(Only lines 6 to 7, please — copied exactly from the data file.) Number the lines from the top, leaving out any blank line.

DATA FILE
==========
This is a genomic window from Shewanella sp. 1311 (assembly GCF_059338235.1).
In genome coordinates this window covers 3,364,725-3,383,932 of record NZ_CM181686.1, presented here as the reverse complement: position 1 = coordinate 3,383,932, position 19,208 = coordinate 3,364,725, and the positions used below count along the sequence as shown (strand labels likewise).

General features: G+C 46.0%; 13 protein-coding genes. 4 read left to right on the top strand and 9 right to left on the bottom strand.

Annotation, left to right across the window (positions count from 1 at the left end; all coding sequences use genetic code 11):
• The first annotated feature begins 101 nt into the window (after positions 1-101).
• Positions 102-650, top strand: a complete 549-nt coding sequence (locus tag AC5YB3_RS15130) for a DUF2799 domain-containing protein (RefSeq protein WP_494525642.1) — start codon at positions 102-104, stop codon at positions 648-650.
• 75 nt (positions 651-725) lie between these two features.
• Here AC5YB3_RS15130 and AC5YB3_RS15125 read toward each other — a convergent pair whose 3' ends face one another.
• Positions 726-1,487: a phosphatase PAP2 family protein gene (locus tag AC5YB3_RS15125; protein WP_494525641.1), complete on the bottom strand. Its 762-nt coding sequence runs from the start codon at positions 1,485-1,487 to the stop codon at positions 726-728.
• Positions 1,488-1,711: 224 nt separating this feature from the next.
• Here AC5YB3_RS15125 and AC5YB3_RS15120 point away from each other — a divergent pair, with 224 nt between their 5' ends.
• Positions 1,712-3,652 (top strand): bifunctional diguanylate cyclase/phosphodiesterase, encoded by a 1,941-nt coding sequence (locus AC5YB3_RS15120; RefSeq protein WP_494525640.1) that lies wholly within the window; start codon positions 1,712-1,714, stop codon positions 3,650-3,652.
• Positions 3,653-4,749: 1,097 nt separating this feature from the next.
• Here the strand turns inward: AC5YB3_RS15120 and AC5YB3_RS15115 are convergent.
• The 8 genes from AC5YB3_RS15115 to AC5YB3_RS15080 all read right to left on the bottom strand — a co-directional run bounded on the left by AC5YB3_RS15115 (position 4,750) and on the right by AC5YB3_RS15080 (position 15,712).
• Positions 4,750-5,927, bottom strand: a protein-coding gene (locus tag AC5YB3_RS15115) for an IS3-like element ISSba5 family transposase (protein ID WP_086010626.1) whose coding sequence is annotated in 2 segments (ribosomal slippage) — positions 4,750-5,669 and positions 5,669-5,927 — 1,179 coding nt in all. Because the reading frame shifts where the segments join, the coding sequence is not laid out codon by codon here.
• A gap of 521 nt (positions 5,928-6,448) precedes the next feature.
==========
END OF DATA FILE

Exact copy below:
• Positions 102-650, top strand: a complete 549-nt coding sequence (locus tag AC5YB3_RS15130) for a DUF2799 domain-containing protein (RefSeq protein WP_494525642.1) — start codon at positions 102-104, stop codon at positions 648-650.
• 75 nt (positions 651-725) lie between these two features.